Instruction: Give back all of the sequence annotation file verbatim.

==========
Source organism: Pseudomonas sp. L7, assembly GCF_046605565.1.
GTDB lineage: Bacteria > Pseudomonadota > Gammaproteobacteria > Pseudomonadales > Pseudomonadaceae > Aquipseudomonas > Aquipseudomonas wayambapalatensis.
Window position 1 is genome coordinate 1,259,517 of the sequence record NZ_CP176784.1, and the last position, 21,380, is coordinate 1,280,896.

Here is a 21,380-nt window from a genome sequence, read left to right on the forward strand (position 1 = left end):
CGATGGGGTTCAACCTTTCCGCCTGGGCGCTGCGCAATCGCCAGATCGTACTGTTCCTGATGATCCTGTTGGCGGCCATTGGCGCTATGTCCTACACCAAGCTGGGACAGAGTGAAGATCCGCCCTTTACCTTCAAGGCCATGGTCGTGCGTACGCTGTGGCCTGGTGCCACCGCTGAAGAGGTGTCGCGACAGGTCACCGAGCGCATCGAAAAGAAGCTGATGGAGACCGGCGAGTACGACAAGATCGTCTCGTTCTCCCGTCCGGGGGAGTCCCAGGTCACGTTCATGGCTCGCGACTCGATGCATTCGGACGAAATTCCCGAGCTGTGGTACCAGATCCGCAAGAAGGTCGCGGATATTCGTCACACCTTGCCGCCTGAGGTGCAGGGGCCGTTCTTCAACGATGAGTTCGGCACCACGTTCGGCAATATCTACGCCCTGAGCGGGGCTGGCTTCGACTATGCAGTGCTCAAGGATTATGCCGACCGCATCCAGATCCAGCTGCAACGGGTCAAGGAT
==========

Source organism: Pseudomonas sp. L7, assembly GCF_046605565.1.
GTDB lineage: Bacteria > Pseudomonadota > Gammaproteobacteria > Pseudomonadales > Pseudomonadaceae > Aquipseudomonas > Aquipseudomonas wayambapalatensis.
Window position 1 is genome coordinate 1,259,517 of the sequence record NZ_CP176784.1, and the last position, 21,380, is coordinate 1,280,896.

Here is a 21,380-nt window from a genome sequence, read left to right on the forward strand (position 1 = left end):
CGATGGGGTTCAACCTTTCCGCCTGGGCGCTGCGCAATCGCCAGATCGTACTGTTCCTGATGATCCTGTTGGCGGCCATTGGCGCTATGTCCTACACCAAGCTGGGACAGAGTGAAGATCCGCCCTTTACCTTCAAGGCCATGGTCGTGCGTACGCTGTGGCCTGGTGCCACCGCTGAAGAGGTGTCGCGACAGGTCACCGAGCGCATCGAAAAGAAGCTGATGGAGACCGGCGAGTACGACAAGATCGTCTCGTTCTCCCGTCCGGGGGAGTCCCAGGTCACGTTCATGGCTCGCGACTCGATGCATTCGGACGAAATTCCCGAGCTGTGGTACCAGATCCGCAAGAAGGTCGCGGATATTCGTCACACCTTGCCGCCTGAGGTGCAGGGGCCGTTCTTCAACGATGAGTTCGGCACCACGTTCGGCAATATCTACGCCCTGAGCGGGGCTGGCTTCGACTATGCAGTGCTCAAGGATTATGCCGACCGCATCCAGATCCAGCTGCAACGGGTCAAGGAT